Injectables have quickly become one of the most popular forms of cosmetic procedure on the planet. People love them, and they get great results! But what are the drawbacks of injectables? What’s worth knowing about these procedures before you go in? This is not to say that these drawbacks might not, ultimately, be worth the results, but they’re still good to know.
What Are the Drawbacks of Injectables?
It’s worth pointing out that, like all powerful drugs, injectables of all kinds are going to present the possibility of complications or side effects. It’s important to discuss these possibilities with your cosmetic or plastic surgeon (this article is not intended to be a complete list of drawbacks, nor do we intend to be a replacement for medical advice from your surgeon; we’re here for entertainment purposes only).
Some drawbacks of injectables are relatively minor and easy to overcome. Some drawbacks are inherent to the injectable in question. Most patients find the drawbacks of injectables to be minor, but there are always outliers, and much will depend on your individual physiology. By taking a look at some injectable-related drawbacks, you might be able to get a better sense of where these procedures find success and where they might not.
The vast majority of injectables yield only temporary results. We’re primarily talking, here, about Botox and dermal filler injections (which, together, form the vast majority of all injectables delivered to patients).
- Most dermal fillers will typically last anywhere between twelve and eighteen months.
- Botox injections will usually last anywhere between four and six months.
There are many variables that can alter or impact precisely how long those results will last. Injections into areas of the face that tend to be used more, for example, can increase the speed with which dermal fillers are absorbed into the body. That’s why injections around the lips tend to diminish more quickly.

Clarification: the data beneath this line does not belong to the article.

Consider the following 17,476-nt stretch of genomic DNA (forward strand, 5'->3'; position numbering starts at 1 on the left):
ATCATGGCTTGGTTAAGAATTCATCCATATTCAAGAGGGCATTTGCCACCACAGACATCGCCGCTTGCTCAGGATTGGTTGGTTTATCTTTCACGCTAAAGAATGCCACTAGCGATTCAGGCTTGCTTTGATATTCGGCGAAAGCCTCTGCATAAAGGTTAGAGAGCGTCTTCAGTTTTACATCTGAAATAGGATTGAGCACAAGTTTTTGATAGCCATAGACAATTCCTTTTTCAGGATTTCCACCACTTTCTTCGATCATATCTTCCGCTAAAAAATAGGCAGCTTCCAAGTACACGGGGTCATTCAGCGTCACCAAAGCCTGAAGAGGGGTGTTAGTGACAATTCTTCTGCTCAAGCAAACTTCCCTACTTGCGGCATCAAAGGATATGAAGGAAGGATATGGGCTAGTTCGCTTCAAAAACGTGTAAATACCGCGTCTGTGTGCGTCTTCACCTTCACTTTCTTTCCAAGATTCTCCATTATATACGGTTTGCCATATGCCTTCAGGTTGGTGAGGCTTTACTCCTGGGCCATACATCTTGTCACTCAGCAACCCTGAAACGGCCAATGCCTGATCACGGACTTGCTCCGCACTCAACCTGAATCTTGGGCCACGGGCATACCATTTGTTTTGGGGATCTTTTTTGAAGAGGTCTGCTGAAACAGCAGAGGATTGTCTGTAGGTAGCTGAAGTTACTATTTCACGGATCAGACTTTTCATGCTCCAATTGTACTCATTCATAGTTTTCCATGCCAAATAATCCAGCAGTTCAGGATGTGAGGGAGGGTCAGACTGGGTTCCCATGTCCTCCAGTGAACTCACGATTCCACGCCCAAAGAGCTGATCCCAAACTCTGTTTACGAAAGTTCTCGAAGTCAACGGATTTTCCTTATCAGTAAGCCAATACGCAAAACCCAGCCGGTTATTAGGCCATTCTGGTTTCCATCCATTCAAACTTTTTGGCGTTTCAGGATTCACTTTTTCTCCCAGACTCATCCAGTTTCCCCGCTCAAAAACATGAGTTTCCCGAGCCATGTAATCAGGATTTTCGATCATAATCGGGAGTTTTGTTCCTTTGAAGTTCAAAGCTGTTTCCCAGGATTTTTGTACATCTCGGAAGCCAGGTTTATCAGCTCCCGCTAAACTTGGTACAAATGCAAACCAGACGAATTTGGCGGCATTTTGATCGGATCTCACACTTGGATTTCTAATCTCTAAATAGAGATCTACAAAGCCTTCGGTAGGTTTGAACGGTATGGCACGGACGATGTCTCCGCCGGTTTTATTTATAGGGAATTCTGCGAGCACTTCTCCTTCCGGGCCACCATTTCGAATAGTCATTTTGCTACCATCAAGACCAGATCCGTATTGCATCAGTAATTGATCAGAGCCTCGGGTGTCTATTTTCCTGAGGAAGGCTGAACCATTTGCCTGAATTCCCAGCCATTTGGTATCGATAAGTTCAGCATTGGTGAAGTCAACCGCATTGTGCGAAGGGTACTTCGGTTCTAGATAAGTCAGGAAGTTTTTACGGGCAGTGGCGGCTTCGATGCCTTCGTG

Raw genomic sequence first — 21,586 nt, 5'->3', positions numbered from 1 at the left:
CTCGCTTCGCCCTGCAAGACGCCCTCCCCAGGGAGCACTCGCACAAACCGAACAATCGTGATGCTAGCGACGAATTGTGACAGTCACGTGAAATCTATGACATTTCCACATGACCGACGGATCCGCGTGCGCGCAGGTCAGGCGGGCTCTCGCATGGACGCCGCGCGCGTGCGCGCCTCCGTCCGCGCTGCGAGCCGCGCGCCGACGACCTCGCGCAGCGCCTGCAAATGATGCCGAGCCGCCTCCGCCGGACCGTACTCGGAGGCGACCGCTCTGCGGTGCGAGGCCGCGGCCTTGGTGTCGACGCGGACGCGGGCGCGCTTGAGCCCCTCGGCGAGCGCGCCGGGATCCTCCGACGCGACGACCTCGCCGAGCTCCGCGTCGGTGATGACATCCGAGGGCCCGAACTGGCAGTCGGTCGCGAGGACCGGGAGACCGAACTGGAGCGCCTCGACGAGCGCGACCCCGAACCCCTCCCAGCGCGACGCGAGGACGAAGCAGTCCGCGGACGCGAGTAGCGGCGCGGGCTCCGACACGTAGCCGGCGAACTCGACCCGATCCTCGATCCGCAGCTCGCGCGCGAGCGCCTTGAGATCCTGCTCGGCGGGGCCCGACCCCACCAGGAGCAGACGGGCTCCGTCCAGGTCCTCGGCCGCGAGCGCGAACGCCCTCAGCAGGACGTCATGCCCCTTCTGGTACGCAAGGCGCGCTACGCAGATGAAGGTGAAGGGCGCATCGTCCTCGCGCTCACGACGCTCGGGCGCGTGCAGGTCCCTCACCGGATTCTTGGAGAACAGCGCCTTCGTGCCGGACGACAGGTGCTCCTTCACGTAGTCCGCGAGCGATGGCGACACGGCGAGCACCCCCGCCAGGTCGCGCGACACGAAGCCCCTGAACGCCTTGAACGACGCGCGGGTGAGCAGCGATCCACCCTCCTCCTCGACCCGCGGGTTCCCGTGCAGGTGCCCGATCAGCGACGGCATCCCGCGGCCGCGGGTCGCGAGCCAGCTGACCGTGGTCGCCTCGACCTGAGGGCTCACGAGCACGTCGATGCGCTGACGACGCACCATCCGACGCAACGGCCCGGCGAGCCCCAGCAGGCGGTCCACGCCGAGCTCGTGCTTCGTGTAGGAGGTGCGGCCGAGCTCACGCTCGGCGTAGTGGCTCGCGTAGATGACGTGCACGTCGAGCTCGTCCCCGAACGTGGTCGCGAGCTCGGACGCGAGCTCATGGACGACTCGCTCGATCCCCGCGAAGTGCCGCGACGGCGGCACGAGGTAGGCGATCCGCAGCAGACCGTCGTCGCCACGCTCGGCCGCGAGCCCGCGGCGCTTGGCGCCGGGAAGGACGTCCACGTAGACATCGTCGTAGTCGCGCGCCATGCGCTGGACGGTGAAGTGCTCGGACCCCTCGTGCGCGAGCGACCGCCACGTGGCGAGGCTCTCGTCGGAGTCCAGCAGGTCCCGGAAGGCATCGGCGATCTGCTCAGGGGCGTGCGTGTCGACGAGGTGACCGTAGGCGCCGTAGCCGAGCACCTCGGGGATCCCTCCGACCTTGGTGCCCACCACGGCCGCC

Of course, this won’t be a drawback to every patient. Some patients will be quite pleased that the results are only temporary–or that they have the option to “reset” those results every few months. It should also be noted that not all injectables yield temporary results. Some injectables, such as Kybella, produce effectively permanent results.
Whatever injectable you’re undergoing, it’s a good idea to talk to your surgeon about the duration of your results and what you can expect going forward. If you like your results, you can always schedule maintenance injections at regular intervals.
Bruising and Red Marks
One of the other drawbacks of injectables of any kind tends to be the red marks and bruises that can linger. This doesn’t always happen with injectables (bruising, for example, will depend on whether the needle encountered any blood vessels in your face), but it is common enough. That’s why cosmetic surgeons will typically ice the target area, even if you typically have a high threshold for discomfort.
If you have concerns about bruising and redness, you should talk to your cosmetic surgeon before undergoing your injections. However, in terms of drawbacks, these aren’t all that bad–most bruising and redness will subside within a few days of your appointment.
Perhaps the most significant and often cited drawbacks of injectables are that they produce mostly subtle effects. The wrinkle mitigation performed by injectables such as Botox or dermal fillers, for example, tends to be slight. In many cases, only patient and the surgeon can really notice the results.
Manufacturers are researchers are pushing the boundaries of what injectables can do ever further. Results from Kybella, for example, tend to be relatively potent. But that’s not the case for everything–nor should it.
While this is a drawback to many patients, for some, it makes subtle and small changes possible–and that’s actually a good thing because that’s what the patient happens to be looking for.
What About Side Effects?
Finally, it should be noted that this list of drawbacks doesn’t really include any side effects or complications. You should always talk to your cosmetic surgeon or medical spa professional about all possible side effects and complications from your procedure. Side effects and complications are rare, but, just as with any other procedure, they do happen.
The more prepared you are for your injectable procedure, and the more realistic your expectations are, the more likely you are to be satisfied with the final results. And, really, when it comes to balancing drawbacks against advantages, it’s the patient’s happiness that is most important to consider.
About the Author: Nick Engebretson is a marketer who’s been working with plastic and cosmetic surgeons for over twenty years. He’s always in touch with surgeons about the newest and most innovative procedures.